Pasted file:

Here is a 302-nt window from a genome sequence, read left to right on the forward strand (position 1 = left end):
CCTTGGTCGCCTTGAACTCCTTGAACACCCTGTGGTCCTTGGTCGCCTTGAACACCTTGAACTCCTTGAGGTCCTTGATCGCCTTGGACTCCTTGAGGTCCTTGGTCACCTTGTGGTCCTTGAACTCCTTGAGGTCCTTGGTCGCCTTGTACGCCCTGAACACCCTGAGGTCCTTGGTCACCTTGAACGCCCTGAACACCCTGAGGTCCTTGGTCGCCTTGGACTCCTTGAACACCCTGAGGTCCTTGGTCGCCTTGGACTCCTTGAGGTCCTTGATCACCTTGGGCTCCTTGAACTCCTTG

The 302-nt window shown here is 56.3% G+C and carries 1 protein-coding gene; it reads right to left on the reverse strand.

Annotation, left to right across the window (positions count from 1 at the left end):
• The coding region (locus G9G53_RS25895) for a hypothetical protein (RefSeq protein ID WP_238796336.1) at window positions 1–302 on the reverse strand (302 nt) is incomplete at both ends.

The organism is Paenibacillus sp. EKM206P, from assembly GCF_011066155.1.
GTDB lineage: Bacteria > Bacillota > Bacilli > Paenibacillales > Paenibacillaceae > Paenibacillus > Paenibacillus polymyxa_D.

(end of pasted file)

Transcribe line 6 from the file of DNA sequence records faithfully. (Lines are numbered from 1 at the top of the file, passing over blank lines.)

The organism is Paenibacillus sp. EKM206P, from assembly GCF_011066155.1.